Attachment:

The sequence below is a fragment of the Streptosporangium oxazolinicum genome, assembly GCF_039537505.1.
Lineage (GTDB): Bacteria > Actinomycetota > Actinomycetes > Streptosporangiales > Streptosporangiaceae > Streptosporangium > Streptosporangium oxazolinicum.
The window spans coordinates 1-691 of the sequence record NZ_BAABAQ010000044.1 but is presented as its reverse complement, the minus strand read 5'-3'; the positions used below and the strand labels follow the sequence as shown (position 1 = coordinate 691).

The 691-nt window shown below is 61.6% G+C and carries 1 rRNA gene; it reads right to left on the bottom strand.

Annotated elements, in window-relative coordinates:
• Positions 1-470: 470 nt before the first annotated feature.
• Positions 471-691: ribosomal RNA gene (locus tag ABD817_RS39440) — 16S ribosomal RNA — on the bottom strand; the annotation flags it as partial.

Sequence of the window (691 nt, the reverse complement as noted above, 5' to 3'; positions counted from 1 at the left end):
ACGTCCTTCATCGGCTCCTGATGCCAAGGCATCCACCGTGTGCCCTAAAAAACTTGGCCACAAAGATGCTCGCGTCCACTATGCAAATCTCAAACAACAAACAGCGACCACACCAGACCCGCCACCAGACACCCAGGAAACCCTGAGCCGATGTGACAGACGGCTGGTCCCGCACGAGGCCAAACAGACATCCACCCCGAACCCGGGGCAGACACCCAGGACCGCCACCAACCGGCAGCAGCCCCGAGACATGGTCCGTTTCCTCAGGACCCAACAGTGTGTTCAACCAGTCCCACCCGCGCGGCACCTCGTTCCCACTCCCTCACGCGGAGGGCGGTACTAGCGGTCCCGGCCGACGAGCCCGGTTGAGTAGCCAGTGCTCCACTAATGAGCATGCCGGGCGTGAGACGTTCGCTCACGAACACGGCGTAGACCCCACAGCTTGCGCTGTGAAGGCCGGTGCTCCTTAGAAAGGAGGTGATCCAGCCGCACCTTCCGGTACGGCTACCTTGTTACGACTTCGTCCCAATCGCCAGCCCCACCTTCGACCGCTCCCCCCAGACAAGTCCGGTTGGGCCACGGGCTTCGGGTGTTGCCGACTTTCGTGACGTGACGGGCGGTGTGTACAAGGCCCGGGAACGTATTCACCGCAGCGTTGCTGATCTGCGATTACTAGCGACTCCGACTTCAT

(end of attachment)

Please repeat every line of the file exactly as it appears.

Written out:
The sequence below is a fragment of the Streptosporangium oxazolinicum genome, assembly GCF_039537505.1.
Lineage (GTDB): Bacteria > Actinomycetota > Actinomycetes > Streptosporangiales > Streptosporangiaceae > Streptosporangium > Streptosporangium oxazolinicum.
The window spans coordinates 1-691 of the sequence record NZ_BAABAQ010000044.1 but is presented as its reverse complement, the minus strand read 5'-3'; the positions used below and the strand labels follow the sequence as shown (position 1 = coordinate 691).

The 691-nt window shown below is 61.6% G+C and carries 1 rRNA gene; it reads right to left on the bottom strand.

Annotated elements, in window-relative coordinates:
• Positions 1-470: 470 nt before the first annotated feature.
• Positions 471-691: ribosomal RNA gene (locus tag ABD817_RS39440) — 16S ribosomal RNA — on the bottom strand; the annotation flags it as partial.

Sequence of the window (691 nt, the reverse complement as noted above, 5' to 3'; positions counted from 1 at the left end):
ACGTCCTTCATCGGCTCCTGATGCCAAGGCATCCACCGTGTGCCCTAAAAAACTTGGCCACAAAGATGCTCGCGTCCACTATGCAAATCTCAAACAACAAACAGCGACCACACCAGACCCGCCACCAGACACCCAGGAAACCCTGAGCCGATGTGACAGACGGCTGGTCCCGCACGAGGCCAAACAGACATCCACCCCGAACCCGGGGCAGACACCCAGGACCGCCACCAACCGGCAGCAGCCCCGAGACATGGTCCGTTTCCTCAGGACCCAACAGTGTGTTCAACCAGTCCCACCCGCGCGGCACCTCGTTCCCACTCCCTCACGCGGAGGGCGGTACTAGCGGTCCCGGCCGACGAGCCCGGTTGAGTAGCCAGTGCTCCACTAATGAGCATGCCGGGCGTGAGACGTTCGCTCACGAACACGGCGTAGACCCCACAGCTTGCGCTGTGAAGGCCGGTGCTCCTTAGAAAGGAGGTGATCCAGCCGCACCTTCCGGTACGGCTACCTTGTTACGACTTCGTCCCAATCGCCAGCCCCACCTTCGACCGCTCCCCCCAGACAAGTCCGGTTGGGCCACGGGCTTCGGGTGTTGCCGACTTTCGTGACGTGACGGGCGGTGTGTACAAGGCCCGGGAACGTATTCACCGCAGCGTTGCTGATCTGCGATTACTAGCGACTCCGACTTCAT